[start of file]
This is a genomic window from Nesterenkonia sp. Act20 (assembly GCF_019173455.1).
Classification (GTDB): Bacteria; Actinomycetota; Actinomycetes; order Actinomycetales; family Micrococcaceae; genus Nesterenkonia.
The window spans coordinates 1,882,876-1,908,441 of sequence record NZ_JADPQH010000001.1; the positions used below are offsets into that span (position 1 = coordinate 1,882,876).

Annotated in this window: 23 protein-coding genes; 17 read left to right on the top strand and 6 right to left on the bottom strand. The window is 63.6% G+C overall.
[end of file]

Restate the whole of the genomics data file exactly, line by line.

This is a genomic window from Nesterenkonia sp. Act20 (assembly GCF_019173455.1).
Classification (GTDB): Bacteria; Actinomycetota; Actinomycetes; order Actinomycetales; family Micrococcaceae; genus Nesterenkonia.
The window spans coordinates 1,882,876-1,908,441 of sequence record NZ_JADPQH010000001.1; the positions used below are offsets into that span (position 1 = coordinate 1,882,876).

Annotated in this window: 23 protein-coding genes; 17 read left to right on the top strand and 6 right to left on the bottom strand. The window is 63.6% G+C overall.